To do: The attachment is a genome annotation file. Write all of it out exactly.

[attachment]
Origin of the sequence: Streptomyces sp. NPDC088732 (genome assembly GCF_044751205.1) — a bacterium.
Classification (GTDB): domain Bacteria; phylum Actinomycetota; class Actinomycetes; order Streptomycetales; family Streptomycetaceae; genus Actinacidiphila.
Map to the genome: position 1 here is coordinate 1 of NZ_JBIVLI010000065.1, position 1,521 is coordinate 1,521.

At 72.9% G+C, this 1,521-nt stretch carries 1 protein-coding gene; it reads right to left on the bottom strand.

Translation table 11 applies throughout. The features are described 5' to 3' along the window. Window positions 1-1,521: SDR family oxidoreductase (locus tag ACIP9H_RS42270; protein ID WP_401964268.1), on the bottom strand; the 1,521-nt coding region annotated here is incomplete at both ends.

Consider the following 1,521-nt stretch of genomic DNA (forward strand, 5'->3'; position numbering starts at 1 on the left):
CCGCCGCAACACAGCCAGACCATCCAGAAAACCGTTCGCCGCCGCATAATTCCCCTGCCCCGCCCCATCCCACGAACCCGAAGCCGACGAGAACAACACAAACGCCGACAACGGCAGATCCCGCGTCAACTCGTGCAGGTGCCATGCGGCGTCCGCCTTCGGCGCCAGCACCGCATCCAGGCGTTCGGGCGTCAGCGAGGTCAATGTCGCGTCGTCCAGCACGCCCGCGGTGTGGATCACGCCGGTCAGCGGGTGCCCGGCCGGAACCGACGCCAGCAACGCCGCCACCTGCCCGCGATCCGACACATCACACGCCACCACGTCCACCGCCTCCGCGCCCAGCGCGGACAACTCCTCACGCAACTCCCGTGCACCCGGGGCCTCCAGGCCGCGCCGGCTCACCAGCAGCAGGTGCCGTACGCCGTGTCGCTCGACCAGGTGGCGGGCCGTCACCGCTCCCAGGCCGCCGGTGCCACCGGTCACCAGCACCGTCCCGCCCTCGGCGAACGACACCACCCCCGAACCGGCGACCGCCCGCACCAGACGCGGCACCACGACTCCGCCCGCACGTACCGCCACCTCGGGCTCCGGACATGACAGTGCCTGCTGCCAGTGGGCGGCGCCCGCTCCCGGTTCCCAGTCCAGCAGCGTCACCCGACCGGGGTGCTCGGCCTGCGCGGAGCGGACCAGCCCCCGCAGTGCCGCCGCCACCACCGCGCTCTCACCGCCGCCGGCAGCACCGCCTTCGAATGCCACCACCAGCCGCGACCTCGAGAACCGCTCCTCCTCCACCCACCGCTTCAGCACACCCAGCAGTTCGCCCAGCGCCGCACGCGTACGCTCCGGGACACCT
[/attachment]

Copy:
Origin of the sequence: Streptomyces sp. NPDC088732 (genome assembly GCF_044751205.1) — a bacterium.
Classification (GTDB): domain Bacteria; phylum Actinomycetota; class Actinomycetes; order Streptomycetales; family Streptomycetaceae; genus Actinacidiphila.
Map to the genome: position 1 here is coordinate 1 of NZ_JBIVLI010000065.1, position 1,521 is coordinate 1,521.

At 72.9% G+C, this 1,521-nt stretch carries 1 protein-coding gene; it reads right to left on the bottom strand.

Translation table 11 applies throughout. The features are described 5' to 3' along the window. Window positions 1-1,521: SDR family oxidoreductase (locus tag ACIP9H_RS42270; protein ID WP_401964268.1), on the bottom strand; the 1,521-nt coding region annotated here is incomplete at both ends.

Consider the following 1,521-nt stretch of genomic DNA (forward strand, 5'->3'; position numbering starts at 1 on the left):
CCGCCGCAACACAGCCAGACCATCCAGAAAACCGTTCGCCGCCGCATAATTCCCCTGCCCCGCCCCATCCCACGAACCCGAAGCCGACGAGAACAACACAAACGCCGACAACGGCAGATCCCGCGTCAACTCGTGCAGGTGCCATGCGGCGTCCGCCTTCGGCGCCAGCACCGCATCCAGGCGTTCGGGCGTCAGCGAGGTCAATGTCGCGTCGTCCAGCACGCCCGCGGTGTGGATCACGCCGGTCAGCGGGTGCCCGGCCGGAACCGACGCCAGCAACGCCGCCACCTGCCCGCGATCCGACACATCACACGCCACCACGTCCACCGCCTCCGCGCCCAGCGCGGACAACTCCTCACGCAACTCCCGTGCACCCGGGGCCTCCAGGCCGCGCCGGCTCACCAGCAGCAGGTGCCGTACGCCGTGTCGCTCGACCAGGTGGCGGGCCGTCACCGCTCCCAGGCCGCCGGTGCCACCGGTCACCAGCACCGTCCCGCCCTCGGCGAACGACACCACCCCCGAACCGGCGACCGCCCGCACCAGACGCGGCACCACGACTCCGCCCGCACGTACCGCCACCTCGGGCTCCGGACATGACAGTGCCTGCTGCCAGTGGGCGGCGCCCGCTCCCGGTTCCCAGTCCAGCAGCGTCACCCGACCGGGGTGCTCGGCCTGCGCGGAGCGGACCAGCCCCCGCAGTGCCGCCGCCACCACCGCGCTCTCACCGCCGCCGGCAGCACCGCCTTCGAATGCCACCACCAGCCGCGACCTCGAGAACCGCTCCTCCTCCACCCACCGCTTCAGCACACCCAGCAGTTCGCCCAGCGCCGCACGCGTACGCTCCGGGACACCT